Utah Jazz: Takeaways From Game 6 Loss To Clippers
The Utah Jazz will take their series against the Clippers to seven games after losing in Game 6. What caused them to lose on Friday?
Unlike in Game 5, where the Clippers stormed out to an early lead, the Jazz were the ones to step on the accelerator early, leading by as many as nine in the first quarter, but a 7-0 Los Angeles run allowed them to bring it back within two before the end of the period.
Hoops Habit 1 d
Los Angeles Clippers: 5 Takeaways As Clippers Force Game 7
More headlines around FanSided:
1 d – Utah Jazz Squander Big Opportunity to Close Out Clippers1 d – NBA: The All-Surprise First And Second Team Of The NBA Playoffs2d – If Utah Jazz Win Series, Gordon Hayward Will Have Hard Time Justifying Departure2d – Gordon Hayward’s Move From Good to Great2d – Preview: LA Clippers look to stay alive against the Utah Jazz
The score would then bounce back and forth for awhile, with the tally at halftime being 47-45 in favor of the Clippers.
From there, Los Angeles would go on a tear, using runs of 18-4 and 11-3 to lead by as many as 14 in the fourth.
The Jazz comeback, led by Gordon Hayward, who scored 14 points in the final period, fell short in the end.
As has become routine, Hayward and Chris Paul led the scoring for their respective teams, with the former putting up 31 points on 20 shots and the latter finishing with 29 points and eight assists.
Even though the Jazz still have a chance to win the series, it looks like the momentum is firmly on the Clippers’ side.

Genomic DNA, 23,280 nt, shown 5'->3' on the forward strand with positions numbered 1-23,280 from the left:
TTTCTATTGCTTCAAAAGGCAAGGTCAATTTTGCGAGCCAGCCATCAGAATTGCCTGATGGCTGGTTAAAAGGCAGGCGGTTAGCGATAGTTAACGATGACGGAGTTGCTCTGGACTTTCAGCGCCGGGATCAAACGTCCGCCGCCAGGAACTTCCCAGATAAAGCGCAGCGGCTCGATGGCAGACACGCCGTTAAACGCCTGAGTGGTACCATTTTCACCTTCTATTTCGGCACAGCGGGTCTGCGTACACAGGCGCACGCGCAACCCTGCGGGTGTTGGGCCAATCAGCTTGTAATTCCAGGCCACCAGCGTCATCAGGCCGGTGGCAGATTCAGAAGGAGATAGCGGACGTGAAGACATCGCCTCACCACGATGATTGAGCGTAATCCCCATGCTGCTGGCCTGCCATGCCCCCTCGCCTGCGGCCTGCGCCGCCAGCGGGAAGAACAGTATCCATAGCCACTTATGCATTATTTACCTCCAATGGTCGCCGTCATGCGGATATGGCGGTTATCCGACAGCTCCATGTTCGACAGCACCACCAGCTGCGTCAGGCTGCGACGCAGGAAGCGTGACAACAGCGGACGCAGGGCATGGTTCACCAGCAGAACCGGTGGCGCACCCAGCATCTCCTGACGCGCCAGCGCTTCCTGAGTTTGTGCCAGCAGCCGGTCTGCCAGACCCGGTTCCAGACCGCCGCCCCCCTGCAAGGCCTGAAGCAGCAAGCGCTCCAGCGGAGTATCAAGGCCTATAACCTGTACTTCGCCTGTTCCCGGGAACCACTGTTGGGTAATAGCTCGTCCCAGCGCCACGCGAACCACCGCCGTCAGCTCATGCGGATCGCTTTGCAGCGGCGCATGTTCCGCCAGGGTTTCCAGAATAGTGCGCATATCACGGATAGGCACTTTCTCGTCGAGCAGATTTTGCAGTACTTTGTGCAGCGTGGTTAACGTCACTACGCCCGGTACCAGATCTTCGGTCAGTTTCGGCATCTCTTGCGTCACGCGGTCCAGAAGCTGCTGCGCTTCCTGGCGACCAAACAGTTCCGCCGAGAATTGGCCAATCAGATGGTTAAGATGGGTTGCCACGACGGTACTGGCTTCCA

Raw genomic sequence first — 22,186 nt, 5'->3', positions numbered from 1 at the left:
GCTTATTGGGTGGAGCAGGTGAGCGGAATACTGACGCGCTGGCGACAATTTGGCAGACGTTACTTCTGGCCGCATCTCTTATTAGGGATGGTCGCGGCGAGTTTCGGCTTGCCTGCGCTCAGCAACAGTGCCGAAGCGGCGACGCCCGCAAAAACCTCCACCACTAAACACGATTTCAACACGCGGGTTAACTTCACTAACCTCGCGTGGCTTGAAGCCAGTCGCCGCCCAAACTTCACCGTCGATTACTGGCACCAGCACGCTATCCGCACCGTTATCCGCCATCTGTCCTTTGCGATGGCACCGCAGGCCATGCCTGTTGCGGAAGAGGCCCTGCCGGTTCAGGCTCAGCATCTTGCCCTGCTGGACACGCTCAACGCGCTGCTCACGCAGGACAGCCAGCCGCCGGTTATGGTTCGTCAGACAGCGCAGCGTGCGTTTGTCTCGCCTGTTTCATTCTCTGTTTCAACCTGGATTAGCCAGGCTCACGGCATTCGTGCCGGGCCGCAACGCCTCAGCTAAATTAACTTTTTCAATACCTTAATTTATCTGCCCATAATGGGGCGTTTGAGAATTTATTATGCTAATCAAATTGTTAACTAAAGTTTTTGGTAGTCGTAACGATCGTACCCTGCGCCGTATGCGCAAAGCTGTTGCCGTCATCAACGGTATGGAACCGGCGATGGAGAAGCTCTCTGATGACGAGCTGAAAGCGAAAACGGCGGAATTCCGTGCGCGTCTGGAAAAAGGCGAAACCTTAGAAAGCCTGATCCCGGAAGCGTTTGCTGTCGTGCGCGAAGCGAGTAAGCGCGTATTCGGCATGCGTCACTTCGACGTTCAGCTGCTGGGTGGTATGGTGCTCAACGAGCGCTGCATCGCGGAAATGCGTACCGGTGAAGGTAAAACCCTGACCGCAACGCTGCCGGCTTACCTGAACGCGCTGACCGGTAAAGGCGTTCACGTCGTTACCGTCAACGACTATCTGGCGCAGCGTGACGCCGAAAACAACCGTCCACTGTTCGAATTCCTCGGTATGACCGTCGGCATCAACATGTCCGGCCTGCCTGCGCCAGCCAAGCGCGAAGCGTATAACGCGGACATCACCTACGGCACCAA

Utah will have to overcome Los Angeles’ home-court advantage on Sunday, although they have actually won two of their games there this series.
Of course, there were plenty of things to learn from this disappointing defeat, which we’ll get into now.
The Bench Battle
Although the Clippers have the best player in the series in Chris Paul, one advantage many gave the Jazz was their depth and strong bench play.
They had talented players like Rodney Hood, Derrick Favors and Joe Johnson to bring in, while Los Angeles is relying on streaky shooters like Jamal Crawford to carry the team while the stars are off the floor.
However, in Game 6, these roles more or less reversed. The Jazz had just three players finish in double figures for scoring, while the Clippers had five score 10 or more points. Austin Rivers rebounded well from a poor Game 5 showing to put up 13 points on 5-of-10 shooting, including 3-of-7 from beyond the arc.
Jamal Crawford also had a nice game, scoring 12 points and finishing a team-high +19. Even the notoriously offensively-limited Luc Mbah a Moute got into the act, scoring 13 points on eight shots all while once again holding Hayward to a subpar shooting day.
Backup center Marreese Speights scored nine points over an eight-minute stretch, tormenting the less-mobile Derrick Favors for three-pointers and offensive rebounds.
On the Jazz side, Favors was a huge disappointment, making just one of his six shots and playing only 14 minutes. He certainly wasn’t the only one to fall short of expectations, as playoff savior Joe Johnson also had somewhat of an off game, shooting 3-for-9.
Last two games with Joe Johnson on the floor Jazz are shooting 36.6% and 25.6% from 3pt with offensive rating of 92.5
— David Locke (@Lockedonsports) April 29, 2017
The Jazz will have to hope that their bench will be able to bounce back for Game 7, as there’s not much else the main pieces will be able to do against a formidable Clippers defense wound up to stop them.
Matchups And Making Shots
The Clippers made a fairly significant lineup change in Game 6, swapping Marreese Speights for Austin Rivers among the starters, while the Jazz remained with their group that started Game 5.